11. -Data mining may be acceptable if it works and the govt doesn’t abuse it.

    -Data mining isn’t acceptable if it’s an excuse to inventory information for political purposes (e.g., “John Smith is a problem for us. What do we have on him?”). There’s enough circumstantial evidence to be concerned that the Obama administration is misusing data mining for political purposes.

    -This lack of trust in the Administration’s motives and behavior is extremely corrosive to the functioning of our political institutions. The proximal solution to this lack of trust is for the Administration to behave in ways that encourage trust. The solution is not, contra the Administration, for Americans to force themselves to trust the Administration. The ultimate solution is to reduce the size and scope of govt substantially.

    -Even if it’s implemented honestly and conscientiously, data mining probably leads to too many false positives to be relied on, absent other techniques such as profiling.

    -Profiling is an effective means of sorting people who are more likely to be terrorists from people who are unlikely to be terrorists. Yet we go out of our way not to profile overtly. This is a scandal of omission.

  12. Apple is using a Singapore supplier on the Mac Pro.

    and they don’t believe in coincidences

    The plan before was for Foxconn to somehow expand in the US. I’m not sure how their workplace culture would have translated over here, but thankfully I guess we won’t have to find out now.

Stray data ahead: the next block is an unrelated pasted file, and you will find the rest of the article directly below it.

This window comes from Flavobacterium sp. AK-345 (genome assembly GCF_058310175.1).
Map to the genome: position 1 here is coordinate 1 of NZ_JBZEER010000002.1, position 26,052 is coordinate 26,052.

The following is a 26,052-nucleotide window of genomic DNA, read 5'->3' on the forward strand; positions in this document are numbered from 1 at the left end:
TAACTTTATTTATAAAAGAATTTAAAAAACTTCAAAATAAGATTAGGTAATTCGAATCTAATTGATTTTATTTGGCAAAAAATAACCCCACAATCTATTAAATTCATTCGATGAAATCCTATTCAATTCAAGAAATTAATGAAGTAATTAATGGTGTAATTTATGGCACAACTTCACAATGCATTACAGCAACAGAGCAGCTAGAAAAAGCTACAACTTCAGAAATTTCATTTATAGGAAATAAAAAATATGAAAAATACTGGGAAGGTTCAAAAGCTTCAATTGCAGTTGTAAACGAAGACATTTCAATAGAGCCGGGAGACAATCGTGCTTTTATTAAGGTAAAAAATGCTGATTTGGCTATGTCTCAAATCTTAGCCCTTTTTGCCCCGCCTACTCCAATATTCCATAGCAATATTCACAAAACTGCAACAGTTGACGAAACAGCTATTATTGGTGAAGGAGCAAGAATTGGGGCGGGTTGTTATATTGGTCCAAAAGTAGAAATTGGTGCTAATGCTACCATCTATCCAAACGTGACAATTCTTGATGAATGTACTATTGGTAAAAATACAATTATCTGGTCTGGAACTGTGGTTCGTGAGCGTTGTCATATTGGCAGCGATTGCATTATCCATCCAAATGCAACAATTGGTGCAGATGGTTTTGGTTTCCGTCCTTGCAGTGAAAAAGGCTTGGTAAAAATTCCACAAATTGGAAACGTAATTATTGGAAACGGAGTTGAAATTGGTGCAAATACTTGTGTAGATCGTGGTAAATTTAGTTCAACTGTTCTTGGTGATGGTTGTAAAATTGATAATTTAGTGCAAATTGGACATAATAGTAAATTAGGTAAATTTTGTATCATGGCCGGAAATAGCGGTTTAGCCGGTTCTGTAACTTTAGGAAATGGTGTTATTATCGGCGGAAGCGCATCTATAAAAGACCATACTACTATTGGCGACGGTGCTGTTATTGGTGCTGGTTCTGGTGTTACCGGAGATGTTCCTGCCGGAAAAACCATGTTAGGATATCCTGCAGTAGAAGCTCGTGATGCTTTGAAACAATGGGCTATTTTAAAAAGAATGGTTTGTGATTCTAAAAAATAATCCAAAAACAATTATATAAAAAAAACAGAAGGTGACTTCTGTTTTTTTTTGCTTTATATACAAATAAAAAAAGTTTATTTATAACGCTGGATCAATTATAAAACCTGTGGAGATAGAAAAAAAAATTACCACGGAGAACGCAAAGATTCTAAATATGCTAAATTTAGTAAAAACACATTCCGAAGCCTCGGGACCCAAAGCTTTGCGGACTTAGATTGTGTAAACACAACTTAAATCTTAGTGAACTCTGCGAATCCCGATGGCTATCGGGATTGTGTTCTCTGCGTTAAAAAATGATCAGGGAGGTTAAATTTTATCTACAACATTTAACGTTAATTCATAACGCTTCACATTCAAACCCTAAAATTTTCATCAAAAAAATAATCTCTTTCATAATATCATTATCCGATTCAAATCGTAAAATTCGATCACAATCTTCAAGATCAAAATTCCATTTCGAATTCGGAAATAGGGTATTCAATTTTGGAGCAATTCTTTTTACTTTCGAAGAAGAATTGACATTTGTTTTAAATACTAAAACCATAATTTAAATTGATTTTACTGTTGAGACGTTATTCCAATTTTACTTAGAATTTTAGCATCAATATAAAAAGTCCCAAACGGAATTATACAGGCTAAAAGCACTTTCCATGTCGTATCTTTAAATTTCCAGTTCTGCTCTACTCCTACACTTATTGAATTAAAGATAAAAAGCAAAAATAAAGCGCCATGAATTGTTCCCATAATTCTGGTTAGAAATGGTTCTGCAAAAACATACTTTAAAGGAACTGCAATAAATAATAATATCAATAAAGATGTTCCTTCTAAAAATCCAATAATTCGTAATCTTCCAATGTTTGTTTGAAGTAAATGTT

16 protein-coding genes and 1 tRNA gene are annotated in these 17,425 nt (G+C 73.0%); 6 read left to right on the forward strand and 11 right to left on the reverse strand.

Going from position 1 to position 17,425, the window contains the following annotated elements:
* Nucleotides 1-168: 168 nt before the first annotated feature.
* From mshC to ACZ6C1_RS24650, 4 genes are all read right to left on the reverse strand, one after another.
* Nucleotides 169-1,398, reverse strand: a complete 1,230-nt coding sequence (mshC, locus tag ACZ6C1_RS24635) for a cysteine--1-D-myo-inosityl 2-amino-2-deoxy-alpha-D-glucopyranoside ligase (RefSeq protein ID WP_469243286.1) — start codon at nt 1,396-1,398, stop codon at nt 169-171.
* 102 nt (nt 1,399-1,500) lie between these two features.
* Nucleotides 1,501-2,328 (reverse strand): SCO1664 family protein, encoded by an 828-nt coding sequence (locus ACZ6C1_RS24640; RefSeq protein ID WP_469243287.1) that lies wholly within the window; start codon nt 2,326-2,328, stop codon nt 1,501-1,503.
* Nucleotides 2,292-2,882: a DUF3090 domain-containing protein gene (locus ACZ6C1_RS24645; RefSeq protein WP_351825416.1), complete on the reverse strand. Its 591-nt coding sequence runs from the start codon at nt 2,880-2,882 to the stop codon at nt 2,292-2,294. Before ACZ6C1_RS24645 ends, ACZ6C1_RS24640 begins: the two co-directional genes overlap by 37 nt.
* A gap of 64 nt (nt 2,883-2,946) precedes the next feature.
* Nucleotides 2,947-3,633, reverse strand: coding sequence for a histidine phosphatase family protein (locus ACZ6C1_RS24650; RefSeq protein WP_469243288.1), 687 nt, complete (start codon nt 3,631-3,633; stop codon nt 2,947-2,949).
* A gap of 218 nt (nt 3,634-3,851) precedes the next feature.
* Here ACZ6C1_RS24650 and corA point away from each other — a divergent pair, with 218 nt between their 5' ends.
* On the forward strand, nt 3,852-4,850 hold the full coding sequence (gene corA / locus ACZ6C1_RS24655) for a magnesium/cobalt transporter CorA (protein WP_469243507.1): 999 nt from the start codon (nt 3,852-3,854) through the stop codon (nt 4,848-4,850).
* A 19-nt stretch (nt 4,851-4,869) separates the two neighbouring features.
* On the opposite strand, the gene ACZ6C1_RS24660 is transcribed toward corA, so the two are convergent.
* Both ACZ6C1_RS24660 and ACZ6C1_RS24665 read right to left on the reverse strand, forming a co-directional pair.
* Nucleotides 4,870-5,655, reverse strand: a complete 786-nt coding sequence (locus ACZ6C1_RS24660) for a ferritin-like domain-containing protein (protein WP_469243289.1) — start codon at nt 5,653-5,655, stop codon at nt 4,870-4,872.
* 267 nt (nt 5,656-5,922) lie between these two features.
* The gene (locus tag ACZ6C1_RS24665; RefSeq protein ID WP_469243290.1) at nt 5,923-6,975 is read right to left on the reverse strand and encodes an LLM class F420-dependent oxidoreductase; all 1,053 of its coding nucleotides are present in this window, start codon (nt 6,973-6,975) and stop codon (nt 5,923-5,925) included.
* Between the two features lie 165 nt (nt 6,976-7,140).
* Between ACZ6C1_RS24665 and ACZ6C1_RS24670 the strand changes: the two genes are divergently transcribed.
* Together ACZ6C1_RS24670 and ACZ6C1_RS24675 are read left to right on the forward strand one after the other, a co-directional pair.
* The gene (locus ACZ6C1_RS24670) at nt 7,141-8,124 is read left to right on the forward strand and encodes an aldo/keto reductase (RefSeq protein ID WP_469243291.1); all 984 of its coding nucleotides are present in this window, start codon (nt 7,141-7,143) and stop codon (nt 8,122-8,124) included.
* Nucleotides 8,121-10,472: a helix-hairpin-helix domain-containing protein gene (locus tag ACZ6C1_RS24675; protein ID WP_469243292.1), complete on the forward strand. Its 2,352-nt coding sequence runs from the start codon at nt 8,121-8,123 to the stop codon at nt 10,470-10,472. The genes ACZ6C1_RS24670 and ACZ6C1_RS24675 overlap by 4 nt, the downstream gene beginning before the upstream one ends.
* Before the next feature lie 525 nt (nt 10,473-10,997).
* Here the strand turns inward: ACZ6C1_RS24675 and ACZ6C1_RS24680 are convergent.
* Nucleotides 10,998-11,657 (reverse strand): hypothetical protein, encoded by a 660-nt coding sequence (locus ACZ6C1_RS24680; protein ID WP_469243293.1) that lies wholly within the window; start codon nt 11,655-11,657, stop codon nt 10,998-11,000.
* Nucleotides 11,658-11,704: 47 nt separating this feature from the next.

13. “The proximal solution to this lack of trust is for the Administration to behave in ways that encourage trust”

    Not quite right. The proximal solution is for the two competing branches of government to discipline the other. To hope for any administration to be restrained and correct in its behavior, while desirable in and of itself, is to wish to be governed by ‘good people’ (or ‘trusted third parties’), but as the scandals of FDR and JFK show, appearances were deceiving. The FDR administration, in particular, was run by communist traitors who privileged the USSR over the USA every time, to what degree still isn’t clear.

    The American people must do more than vote the best it can, then hope. To build trust in Congress, Congress must expose malefactors, hold them in contempt, and prosecute them when possible. The end result will be increased trust in all branches of government. (In short, most of the Obama administration must be imprisoned.)

    “The ultimate solution is to reduce the size and scope of govt substantially.”

    True, but beside the point for non-domestic concerns. The need for the IRS can vanish if the government lives within its means and proper functions. The need for a substantial military and spy apparatus will not decline as long as our enemies have universal scope.